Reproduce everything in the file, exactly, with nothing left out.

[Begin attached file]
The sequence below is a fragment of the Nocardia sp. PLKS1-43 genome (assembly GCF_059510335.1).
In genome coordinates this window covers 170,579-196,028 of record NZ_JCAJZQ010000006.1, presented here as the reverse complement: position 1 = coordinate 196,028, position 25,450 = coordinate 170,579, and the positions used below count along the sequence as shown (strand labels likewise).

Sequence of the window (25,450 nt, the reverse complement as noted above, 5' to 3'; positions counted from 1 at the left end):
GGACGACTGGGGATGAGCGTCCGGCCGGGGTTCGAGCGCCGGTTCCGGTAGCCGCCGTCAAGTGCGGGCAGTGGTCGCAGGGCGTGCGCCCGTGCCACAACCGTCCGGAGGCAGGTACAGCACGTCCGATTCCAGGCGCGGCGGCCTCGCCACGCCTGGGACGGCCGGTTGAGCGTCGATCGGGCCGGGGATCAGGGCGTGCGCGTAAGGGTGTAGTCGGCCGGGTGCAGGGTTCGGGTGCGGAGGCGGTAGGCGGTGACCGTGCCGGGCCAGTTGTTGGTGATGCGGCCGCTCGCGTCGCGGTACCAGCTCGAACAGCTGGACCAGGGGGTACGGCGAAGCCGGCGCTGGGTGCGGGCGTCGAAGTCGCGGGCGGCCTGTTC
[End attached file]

The sequence below is a fragment of the Nocardia sp. PLKS1-43 genome (assembly GCF_059510335.1).
In genome coordinates this window covers 170,579-196,028 of record NZ_JCAJZQ010000006.1, presented here as the reverse complement: position 1 = coordinate 196,028, position 25,450 = coordinate 170,579, and the positions used below count along the sequence as shown (strand labels likewise).

Sequence of the window (25,450 nt, the reverse complement as noted above, 5' to 3'; positions counted from 1 at the left end):
GGACGACTGGGGATGAGCGTCCGGCCGGGGTTCGAGCGCCGGTTCCGGTAGCCGCCGTCAAGTGCGGGCAGTGGTCGCAGGGCGTGCGCCCGTGCCACAACCGTCCGGAGGCAGGTACAGCACGTCCGATTCCAGGCGCGGCGGCCTCGCCACGCCTGGGACGGCCGGTTGAGCGTCGATCGGGCCGGGGATCAGGGCGTGCGCGTAAGGGTGTAGTCGGCCGGGTGCAGGGTTCGGGTGCGGAGGCGGTAGGCGGTGACCGTGCCGGGCCAGTTGTTGGTGATGCGGCCGCTCGCGTCGCGGTACCAGCTCGAACAGCTGGACCAGGGGGTACGGCGAAGCCGGCGCTGGGTGCGGGCGTCGAAGTCGCGGGCGGCCTGTTC